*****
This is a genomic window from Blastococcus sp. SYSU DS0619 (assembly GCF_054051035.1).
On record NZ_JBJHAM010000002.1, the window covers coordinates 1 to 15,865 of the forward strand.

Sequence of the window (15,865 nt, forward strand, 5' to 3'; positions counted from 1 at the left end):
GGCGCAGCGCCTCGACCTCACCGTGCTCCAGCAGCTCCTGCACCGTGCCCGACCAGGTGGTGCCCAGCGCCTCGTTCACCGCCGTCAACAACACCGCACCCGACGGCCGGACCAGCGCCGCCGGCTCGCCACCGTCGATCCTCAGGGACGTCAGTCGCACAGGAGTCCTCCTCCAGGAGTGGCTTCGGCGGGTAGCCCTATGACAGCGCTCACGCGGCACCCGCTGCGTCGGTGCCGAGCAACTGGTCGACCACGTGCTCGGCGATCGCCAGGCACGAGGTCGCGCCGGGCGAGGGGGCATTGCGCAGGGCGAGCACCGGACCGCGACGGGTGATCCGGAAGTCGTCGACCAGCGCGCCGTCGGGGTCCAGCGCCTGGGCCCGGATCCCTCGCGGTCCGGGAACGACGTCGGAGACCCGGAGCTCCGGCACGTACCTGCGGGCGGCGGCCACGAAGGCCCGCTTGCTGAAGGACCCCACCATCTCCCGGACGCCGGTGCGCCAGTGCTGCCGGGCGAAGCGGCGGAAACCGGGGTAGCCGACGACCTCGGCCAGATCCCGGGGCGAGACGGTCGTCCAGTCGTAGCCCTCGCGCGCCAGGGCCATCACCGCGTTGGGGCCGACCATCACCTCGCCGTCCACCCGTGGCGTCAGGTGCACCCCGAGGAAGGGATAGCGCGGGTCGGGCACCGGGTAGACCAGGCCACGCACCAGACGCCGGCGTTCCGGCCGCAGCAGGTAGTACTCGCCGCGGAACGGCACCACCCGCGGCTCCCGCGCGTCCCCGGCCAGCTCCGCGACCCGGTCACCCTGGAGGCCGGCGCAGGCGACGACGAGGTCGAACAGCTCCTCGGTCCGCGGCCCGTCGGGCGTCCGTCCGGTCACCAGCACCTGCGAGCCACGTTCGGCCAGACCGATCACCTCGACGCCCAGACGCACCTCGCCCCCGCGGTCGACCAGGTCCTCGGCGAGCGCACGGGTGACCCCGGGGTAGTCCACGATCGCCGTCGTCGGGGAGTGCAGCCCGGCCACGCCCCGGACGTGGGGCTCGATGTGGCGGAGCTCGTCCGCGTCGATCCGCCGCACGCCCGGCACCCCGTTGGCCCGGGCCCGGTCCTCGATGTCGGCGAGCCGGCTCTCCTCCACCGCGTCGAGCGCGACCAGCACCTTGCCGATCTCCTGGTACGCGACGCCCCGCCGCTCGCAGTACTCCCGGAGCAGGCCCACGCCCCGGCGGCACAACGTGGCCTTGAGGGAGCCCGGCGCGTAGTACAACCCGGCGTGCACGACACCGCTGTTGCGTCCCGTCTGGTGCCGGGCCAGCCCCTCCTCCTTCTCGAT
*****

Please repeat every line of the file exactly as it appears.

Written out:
This is a genomic window from Blastococcus sp. SYSU DS0619 (assembly GCF_054051035.1).
On record NZ_JBJHAM010000002.1, the window covers coordinates 1 to 15,865 of the forward strand.

Sequence of the window (15,865 nt, forward strand, 5' to 3'; positions counted from 1 at the left end):
GGCGCAGCGCCTCGACCTCACCGTGCTCCAGCAGCTCCTGCACCGTGCCCGACCAGGTGGTGCCCAGCGCCTCGTTCACCGCCGTCAACAACACCGCACCCGACGGCCGGACCAGCGCCGCCGGCTCGCCACCGTCGATCCTCAGGGACGTCAGTCGCACAGGAGTCCTCCTCCAGGAGTGGCTTCGGCGGGTAGCCCTATGACAGCGCTCACGCGGCACCCGCTGCGTCGGTGCCGAGCAACTGGTCGACCACGTGCTCGGCGATCGCCAGGCACGAGGTCGCGCCGGGCGAGGGGGCATTGCGCAGGGCGAGCACCGGACCGCGACGGGTGATCCGGAAGTCGTCGACCAGCGCGCCGTCGGGGTCCAGCGCCTGGGCCCGGATCCCTCGCGGTCCGGGAACGACGTCGGAGACCCGGAGCTCCGGCACGTACCTGCGGGCGGCGGCCACGAAGGCCCGCTTGCTGAAGGACCCCACCATCTCCCGGACGCCGGTGCGCCAGTGCTGCCGGGCGAAGCGGCGGAAACCGGGGTAGCCGACGACCTCGGCCAGATCCCGGGGCGAGACGGTCGTCCAGTCGTAGCCCTCGCGCGCCAGGGCCATCACCGCGTTGGGGCCGACCATCACCTCGCCGTCCACCCGTGGCGTCAGGTGCACCCCGAGGAAGGGATAGCGCGGGTCGGGCACCGGGTAGACCAGGCCACGCACCAGACGCCGGCGTTCCGGCCGCAGCAGGTAGTACTCGCCGCGGAACGGCACCACCCGCGGCTCCCGCGCGTCCCCGGCCAGCTCCGCGACCCGGTCACCCTGGAGGCCGGCGCAGGCGACGACGAGGTCGAACAGCTCCTCGGTCCGCGGCCCGTCGGGCGTCCGTCCGGTCACCAGCACCTGCGAGCCACGTTCGGCCAGACCGATCACCTCGACGCCCAGACGCACCTCGCCCCCGCGGTCGACCAGGTCCTCGGCGAGCGCACGGGTGACCCCGGGGTAGTCCACGATCGCCGTCGTCGGGGAGTGCAGCCCGGCCACGCCCCGGACGTGGGGCTCGATGTGGCGGAGCTCGTCCGCGTCGATCCGCCGCACGCCCGGCACCCCGTTGGCCCGGGCCCGGTCCTCGATGTCGGCGAGCCGGCTCTCCTCCACCGCGTCGAGCGCGACCAGCACCTTGCCGATCTCCTGGTACGCGACGCCCCGCCGCTCGCAGTACTCCCGGAGCAGGCCCACGCCCCGGCGGCACAACGTGGCCTTGAGGGAGCCCGGCGCGTAGTACAACCCGGCGTGCACGACACCGCTGTTGCGTCCCGTCTGGTGCCGGGCCAGCCCCTCCTCCTTCTCGAT